Title: Vulnerability to Air Pollution Health Effects
Authors: MAKRI AnnaSTILIANAKIS NIKOLAOS
Citation: INTERNATIONAL JOURNAL OF HYGIENE AND ENVIRONMENTAL HEALTH vol. 211 p. 326-336
Publisher: ELSEVIER GMBH, URBAN & FISCHER VERLAG
Publication Year: 2008
JRC N°: JRC37788
ISSN: 1438-4639
URI: http://publications.jrc.ec.europa.eu/repository/handle/JRC37788
DOI: 10.1016/j.ijheh.2007.06.005
Type: Articles in Journals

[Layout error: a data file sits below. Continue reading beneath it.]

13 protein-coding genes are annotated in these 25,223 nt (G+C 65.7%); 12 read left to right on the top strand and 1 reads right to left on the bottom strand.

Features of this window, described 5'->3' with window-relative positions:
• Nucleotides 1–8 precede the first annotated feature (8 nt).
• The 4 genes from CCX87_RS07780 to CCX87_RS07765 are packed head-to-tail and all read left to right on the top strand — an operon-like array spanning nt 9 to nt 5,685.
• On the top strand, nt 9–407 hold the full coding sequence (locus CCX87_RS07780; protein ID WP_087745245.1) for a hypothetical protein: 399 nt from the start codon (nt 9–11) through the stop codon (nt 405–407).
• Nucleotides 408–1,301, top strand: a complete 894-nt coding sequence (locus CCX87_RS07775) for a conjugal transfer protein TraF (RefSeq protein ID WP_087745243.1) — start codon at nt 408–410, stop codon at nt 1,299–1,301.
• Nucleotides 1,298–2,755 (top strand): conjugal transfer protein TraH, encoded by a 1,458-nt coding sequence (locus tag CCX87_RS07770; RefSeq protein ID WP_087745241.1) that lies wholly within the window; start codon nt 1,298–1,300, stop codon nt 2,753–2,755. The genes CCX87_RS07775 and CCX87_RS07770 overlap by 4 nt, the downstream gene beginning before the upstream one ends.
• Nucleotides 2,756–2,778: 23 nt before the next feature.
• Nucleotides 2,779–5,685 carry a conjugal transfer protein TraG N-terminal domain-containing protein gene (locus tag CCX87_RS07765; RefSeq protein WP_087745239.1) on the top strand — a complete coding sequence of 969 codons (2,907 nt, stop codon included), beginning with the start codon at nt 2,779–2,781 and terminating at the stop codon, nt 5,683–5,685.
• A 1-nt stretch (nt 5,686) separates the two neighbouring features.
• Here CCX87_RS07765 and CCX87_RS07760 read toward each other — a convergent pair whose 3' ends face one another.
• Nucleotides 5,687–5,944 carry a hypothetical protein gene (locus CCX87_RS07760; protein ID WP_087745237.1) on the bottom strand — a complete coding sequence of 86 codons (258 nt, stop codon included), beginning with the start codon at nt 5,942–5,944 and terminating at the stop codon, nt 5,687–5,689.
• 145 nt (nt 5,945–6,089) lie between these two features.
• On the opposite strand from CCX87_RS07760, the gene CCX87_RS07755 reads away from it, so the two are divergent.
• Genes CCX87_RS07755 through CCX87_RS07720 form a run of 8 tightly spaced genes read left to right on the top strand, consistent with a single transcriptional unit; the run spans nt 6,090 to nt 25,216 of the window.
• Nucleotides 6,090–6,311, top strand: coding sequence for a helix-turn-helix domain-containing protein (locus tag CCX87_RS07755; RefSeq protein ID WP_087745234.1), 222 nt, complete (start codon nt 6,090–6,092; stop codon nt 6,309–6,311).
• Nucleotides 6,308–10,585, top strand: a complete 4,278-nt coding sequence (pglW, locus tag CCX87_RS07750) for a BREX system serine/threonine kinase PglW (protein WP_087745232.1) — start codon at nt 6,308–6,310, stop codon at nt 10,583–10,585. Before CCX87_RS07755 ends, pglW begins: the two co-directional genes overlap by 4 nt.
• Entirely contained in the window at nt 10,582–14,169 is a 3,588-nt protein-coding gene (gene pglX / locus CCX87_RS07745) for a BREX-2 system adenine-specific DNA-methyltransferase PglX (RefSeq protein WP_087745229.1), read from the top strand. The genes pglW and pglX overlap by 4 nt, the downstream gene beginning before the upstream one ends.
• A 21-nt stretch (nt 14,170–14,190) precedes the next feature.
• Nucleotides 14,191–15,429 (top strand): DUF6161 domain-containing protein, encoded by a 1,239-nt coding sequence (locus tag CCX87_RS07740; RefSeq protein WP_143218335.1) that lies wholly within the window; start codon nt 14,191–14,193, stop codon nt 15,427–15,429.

Abstract: Ambient air pollution can have adverse effects on the health of exposed populations, but individuals or groups are not equally vulnerable, and pollution reduction benefits are likely to be unevenly distributed within a population. While the use of total-population risks is a valid approach for public health protection, it is increasingly recognized that more attention on vulnerable groups is necessary. This paper describes population vulnerability to the health effects of air pollutants using risk analysis concepts and based on available evidence. Publications reporting air pollution health risks for specific sub-populations, or more conceptual discussions of vulnerability, were selected following a literature search of the PubMed database. Only studies in the context of developed countries were included. Information on population characteristics and factors that can influence risk was assessed from the perspective of the vulnerability framework, and was used to outline interactions with biological susceptibility, exposure and social coping. Results: Population characteristics encompass several factors that interact and confer vulnerability. Age, for example, regarded as significant mostly in terms of physiology, also relates to exposure through behaviours and activities that can be more amenable to prevention. Children are recognised as a high-risk group but their vulnerability may differ by childhood stage, while pregnant women are not explicitly identified as a vulnerable group despite growing evidence for reproductive risks. Social-economic factors have received little attention, although they can affect coping capacity as well as interact with susceptibility and exposure to air pollution. Conclusions: Evidence for vulnerability components often lies in different fields of study and has not been evaluated in an integrated manner. Better understanding of population vulnerability can improve the scientific basis to assess risks and develop policies or other health protection initiatives to reduce the impacts of air pollution.
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